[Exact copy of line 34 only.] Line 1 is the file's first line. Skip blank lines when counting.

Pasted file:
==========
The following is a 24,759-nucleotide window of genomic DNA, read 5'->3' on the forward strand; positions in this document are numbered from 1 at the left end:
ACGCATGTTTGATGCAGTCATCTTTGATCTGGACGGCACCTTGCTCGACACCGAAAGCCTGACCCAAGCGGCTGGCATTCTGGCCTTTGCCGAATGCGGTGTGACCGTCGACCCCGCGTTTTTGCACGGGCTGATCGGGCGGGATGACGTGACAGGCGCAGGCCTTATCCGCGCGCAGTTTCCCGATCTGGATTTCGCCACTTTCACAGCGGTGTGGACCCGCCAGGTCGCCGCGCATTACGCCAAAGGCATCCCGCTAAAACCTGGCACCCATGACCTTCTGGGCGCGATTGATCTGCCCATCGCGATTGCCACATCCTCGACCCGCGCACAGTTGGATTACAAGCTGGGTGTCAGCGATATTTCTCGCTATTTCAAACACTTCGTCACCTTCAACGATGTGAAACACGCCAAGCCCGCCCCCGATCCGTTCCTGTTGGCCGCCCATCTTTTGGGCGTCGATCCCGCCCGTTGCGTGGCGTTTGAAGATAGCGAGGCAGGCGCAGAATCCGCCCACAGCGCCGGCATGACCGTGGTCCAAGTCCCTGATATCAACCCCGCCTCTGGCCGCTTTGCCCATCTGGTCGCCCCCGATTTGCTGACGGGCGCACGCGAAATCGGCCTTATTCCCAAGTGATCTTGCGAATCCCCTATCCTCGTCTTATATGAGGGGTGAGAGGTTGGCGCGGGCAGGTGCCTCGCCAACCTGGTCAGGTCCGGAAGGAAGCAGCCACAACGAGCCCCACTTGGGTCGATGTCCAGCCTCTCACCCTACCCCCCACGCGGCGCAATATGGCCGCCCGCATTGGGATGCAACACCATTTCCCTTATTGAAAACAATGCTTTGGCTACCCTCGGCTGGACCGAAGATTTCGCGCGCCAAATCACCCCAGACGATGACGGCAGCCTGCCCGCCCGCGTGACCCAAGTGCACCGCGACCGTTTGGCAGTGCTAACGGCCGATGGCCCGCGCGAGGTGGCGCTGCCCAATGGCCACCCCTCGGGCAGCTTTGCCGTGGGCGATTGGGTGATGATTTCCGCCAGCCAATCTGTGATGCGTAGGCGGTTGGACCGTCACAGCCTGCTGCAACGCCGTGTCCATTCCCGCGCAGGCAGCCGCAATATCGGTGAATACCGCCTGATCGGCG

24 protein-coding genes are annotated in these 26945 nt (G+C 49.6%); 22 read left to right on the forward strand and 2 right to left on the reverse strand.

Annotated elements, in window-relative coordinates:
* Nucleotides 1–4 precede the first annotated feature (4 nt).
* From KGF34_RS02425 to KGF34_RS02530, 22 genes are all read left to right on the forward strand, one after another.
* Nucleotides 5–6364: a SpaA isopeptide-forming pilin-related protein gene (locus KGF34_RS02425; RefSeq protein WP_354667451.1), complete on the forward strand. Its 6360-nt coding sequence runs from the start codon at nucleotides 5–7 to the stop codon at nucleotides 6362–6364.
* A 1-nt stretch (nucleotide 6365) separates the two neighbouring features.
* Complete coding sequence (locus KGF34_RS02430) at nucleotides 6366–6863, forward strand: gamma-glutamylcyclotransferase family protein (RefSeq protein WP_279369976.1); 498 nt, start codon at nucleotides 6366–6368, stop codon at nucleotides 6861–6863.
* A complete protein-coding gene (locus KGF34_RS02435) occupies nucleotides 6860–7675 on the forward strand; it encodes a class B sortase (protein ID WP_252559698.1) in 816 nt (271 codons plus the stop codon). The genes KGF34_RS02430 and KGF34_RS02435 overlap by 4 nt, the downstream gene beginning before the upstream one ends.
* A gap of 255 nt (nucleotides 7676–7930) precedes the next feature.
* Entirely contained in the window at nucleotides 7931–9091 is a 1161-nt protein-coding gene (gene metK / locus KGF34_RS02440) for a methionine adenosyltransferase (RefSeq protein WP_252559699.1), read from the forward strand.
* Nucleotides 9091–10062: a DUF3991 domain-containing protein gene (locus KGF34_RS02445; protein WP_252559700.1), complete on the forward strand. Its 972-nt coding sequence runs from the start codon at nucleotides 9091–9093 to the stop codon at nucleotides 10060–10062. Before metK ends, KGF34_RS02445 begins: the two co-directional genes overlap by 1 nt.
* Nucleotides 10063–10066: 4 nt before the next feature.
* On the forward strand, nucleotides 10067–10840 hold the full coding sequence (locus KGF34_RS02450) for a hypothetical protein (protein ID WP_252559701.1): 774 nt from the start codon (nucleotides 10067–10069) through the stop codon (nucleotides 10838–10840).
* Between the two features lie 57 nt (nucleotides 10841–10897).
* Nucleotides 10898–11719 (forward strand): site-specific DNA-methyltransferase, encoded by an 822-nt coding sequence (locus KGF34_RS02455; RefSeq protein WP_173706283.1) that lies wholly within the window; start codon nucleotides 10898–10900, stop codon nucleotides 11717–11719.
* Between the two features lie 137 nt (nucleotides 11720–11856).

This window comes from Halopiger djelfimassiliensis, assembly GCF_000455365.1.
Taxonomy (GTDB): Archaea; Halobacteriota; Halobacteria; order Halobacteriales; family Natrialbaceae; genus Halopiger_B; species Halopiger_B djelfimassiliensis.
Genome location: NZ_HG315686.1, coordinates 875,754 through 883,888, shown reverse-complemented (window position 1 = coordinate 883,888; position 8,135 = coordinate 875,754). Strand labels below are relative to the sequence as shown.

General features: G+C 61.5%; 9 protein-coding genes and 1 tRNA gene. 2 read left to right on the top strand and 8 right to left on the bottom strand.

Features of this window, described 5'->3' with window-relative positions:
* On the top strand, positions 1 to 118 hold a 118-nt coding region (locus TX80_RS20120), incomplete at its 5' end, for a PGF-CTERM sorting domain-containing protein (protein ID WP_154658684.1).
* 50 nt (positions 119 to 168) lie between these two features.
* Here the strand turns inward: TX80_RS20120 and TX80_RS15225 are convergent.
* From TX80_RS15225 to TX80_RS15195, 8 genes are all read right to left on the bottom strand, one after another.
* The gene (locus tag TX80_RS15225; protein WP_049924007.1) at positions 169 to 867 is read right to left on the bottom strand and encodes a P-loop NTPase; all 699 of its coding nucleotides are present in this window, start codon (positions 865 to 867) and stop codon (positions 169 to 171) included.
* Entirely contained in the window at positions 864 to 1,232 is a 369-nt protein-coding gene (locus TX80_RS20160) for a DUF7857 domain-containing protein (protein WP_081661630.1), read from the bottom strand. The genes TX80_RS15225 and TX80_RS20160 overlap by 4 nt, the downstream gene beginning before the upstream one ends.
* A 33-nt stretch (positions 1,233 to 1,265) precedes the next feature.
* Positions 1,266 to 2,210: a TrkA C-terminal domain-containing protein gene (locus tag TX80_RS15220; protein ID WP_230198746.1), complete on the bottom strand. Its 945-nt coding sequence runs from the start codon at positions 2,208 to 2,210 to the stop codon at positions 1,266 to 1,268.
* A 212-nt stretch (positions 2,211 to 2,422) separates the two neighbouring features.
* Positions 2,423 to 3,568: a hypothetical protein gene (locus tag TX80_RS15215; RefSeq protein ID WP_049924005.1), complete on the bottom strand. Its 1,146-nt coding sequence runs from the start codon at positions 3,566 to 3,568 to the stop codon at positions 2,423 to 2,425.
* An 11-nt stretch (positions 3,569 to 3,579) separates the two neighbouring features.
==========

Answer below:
* An 11-nt stretch (positions 3,569 to 3,579) separates the two neighbouring features.